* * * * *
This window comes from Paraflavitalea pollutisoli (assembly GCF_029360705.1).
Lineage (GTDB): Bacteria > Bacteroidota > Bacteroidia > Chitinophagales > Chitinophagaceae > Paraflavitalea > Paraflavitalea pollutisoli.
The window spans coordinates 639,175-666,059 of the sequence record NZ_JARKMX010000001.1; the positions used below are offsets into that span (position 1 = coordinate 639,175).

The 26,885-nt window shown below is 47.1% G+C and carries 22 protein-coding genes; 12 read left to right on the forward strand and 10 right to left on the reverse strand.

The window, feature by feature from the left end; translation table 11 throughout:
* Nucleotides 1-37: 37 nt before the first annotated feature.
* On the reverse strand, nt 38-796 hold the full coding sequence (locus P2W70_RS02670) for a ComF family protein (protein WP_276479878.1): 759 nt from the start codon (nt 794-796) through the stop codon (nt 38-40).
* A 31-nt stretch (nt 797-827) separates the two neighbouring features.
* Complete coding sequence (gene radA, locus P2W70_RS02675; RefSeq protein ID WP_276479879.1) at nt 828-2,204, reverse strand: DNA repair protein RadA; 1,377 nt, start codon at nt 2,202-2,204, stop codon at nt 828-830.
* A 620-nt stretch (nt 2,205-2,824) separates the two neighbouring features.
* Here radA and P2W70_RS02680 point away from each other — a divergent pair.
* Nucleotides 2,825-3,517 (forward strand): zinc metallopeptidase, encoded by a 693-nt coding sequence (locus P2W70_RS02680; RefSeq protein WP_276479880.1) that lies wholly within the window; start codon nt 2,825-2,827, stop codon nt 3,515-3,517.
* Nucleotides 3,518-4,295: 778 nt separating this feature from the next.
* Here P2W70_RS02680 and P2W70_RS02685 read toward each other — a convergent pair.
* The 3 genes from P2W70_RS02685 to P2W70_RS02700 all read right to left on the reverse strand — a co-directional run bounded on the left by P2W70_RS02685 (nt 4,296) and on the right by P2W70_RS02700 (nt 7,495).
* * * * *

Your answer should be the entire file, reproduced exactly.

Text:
This window comes from Paraflavitalea pollutisoli (assembly GCF_029360705.1).
Lineage (GTDB): Bacteria > Bacteroidota > Bacteroidia > Chitinophagales > Chitinophagaceae > Paraflavitalea > Paraflavitalea pollutisoli.
The window spans coordinates 639,175-666,059 of the sequence record NZ_JARKMX010000001.1; the positions used below are offsets into that span (position 1 = coordinate 639,175).

The 26,885-nt window shown below is 47.1% G+C and carries 22 protein-coding genes; 12 read left to right on the forward strand and 10 right to left on the reverse strand.

The window, feature by feature from the left end; translation table 11 throughout:
* Nucleotides 1-37: 37 nt before the first annotated feature.
* On the reverse strand, nt 38-796 hold the full coding sequence (locus P2W70_RS02670) for a ComF family protein (protein WP_276479878.1): 759 nt from the start codon (nt 794-796) through the stop codon (nt 38-40).
* A 31-nt stretch (nt 797-827) separates the two neighbouring features.
* Complete coding sequence (gene radA, locus P2W70_RS02675; RefSeq protein ID WP_276479879.1) at nt 828-2,204, reverse strand: DNA repair protein RadA; 1,377 nt, start codon at nt 2,202-2,204, stop codon at nt 828-830.
* A 620-nt stretch (nt 2,205-2,824) separates the two neighbouring features.
* Here radA and P2W70_RS02680 point away from each other — a divergent pair.
* Nucleotides 2,825-3,517 (forward strand): zinc metallopeptidase, encoded by a 693-nt coding sequence (locus P2W70_RS02680; RefSeq protein WP_276479880.1) that lies wholly within the window; start codon nt 2,825-2,827, stop codon nt 3,515-3,517.
* Nucleotides 3,518-4,295: 778 nt separating this feature from the next.
* Here P2W70_RS02680 and P2W70_RS02685 read toward each other — a convergent pair.
* The 3 genes from P2W70_RS02685 to P2W70_RS02700 all read right to left on the reverse strand — a co-directional run bounded on the left by P2W70_RS02685 (nt 4,296) and on the right by P2W70_RS02700 (nt 7,495).